The Company used the Monte Carlo option model to determine the fair value of the profits interests units at the time of the grant. There were no grants following the IPO and during the three months ended September 30, 2022.

A summary of profits interests activity for the three months ended September 30, 2022 was as follows:

Number of

Weighted average

Time-based unit awards

units

grant date fair value

Outstanding balance, June 30, 2022

 

2,158,072

$

1.28

Granted

$

Forfeited

 

$

Vested

(821,331)

$

1.28

Outstanding balance, September 30, 2022

 

1,336,741

$

1.28

Number of

Weighted average

Performance-based unit awards

units

grant date fair value

Outstanding balance, June 30, 2022

 

2,217,865

$

0.57

Granted

$

Forfeited

 

$

Vested

$

Outstanding balance, September 30, 2022

 

2,217,865

$

0.57

The total unrecognized compensation cost related to profits interests units outstanding as of September 30, 2022 was $2.8 million, comprised (i) $1.6 million related to time-based unit awards expected to be recognized over a weighted-average period of 0.9 years and (ii) $1.3 million related to performance-based unit awards, which will be recorded when it is probable that the performance-based criteria will be met.

20

2021 Omnibus Incentive Plan

In March 2021, the compensation committee of our Board of Directors approved the InnovAge Holding Corp. 2021 Omnibus Incentive Plan (the “2021 Omnibus Incentive Plan”), pursuant to which various stock-based awards may be granted to employees, directors, consultants, and advisers. The total number of shares of the Company’s common stock authorized under the 2021 Omnibus Incentive Plan is 14,700,000. The Company has issued time-based restricted stock units under this plan to its employees which generally vest (i) on March 4, 2023, the second anniversary of the grant date, or (ii) over a three-year period with one-third vesting on each anniversary of the date of grant. Certain other vesting periods have also been used. The grant date fair value of restricted stock units with time based vesting is based on the closing market price of our common stock on the date of grant. Certain awards under this plan vest upon achieving specific share price performance criteria and are determined to have performance-based vesting conditions. The Company has issued time-based stock options under this plan to its employees which generally vest at various intervals over a three-year period. Certain awards under this plan vest upon achieving specific share price performance criteria and are determined to have performance-based vesting conditions.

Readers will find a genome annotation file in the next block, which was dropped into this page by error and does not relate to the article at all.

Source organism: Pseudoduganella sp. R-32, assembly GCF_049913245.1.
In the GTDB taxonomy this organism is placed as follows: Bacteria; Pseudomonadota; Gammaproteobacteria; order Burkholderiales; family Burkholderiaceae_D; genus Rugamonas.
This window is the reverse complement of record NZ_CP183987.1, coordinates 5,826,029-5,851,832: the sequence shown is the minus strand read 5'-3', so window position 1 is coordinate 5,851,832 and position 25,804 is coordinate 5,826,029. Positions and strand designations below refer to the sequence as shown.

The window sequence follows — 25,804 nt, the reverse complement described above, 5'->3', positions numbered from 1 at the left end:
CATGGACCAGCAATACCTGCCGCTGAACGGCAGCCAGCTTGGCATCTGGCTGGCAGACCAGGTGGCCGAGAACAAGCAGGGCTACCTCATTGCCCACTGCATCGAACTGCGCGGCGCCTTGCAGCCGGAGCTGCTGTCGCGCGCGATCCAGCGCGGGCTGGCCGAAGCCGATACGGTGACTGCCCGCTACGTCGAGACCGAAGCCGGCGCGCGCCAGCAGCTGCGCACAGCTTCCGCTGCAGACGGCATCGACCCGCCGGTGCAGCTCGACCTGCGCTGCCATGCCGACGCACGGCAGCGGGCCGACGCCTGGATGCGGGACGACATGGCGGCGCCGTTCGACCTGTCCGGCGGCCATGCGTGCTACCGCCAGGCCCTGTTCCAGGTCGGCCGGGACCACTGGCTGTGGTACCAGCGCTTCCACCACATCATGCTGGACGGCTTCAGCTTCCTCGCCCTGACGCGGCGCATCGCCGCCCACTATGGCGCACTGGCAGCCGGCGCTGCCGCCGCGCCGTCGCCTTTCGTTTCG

Restricted Stock Units

A summary of time-based vesting restricted stock units activity for the three months ended September 30, 2022 was as follows:

Weighted

    

    

average

Number of

grant-date fair

Restricted stock units - time based

awards

value per share

Outstanding balance, June 30, 2022

 

476,768

$

9.69

Forfeited

(84,688)

$

5.45

Vested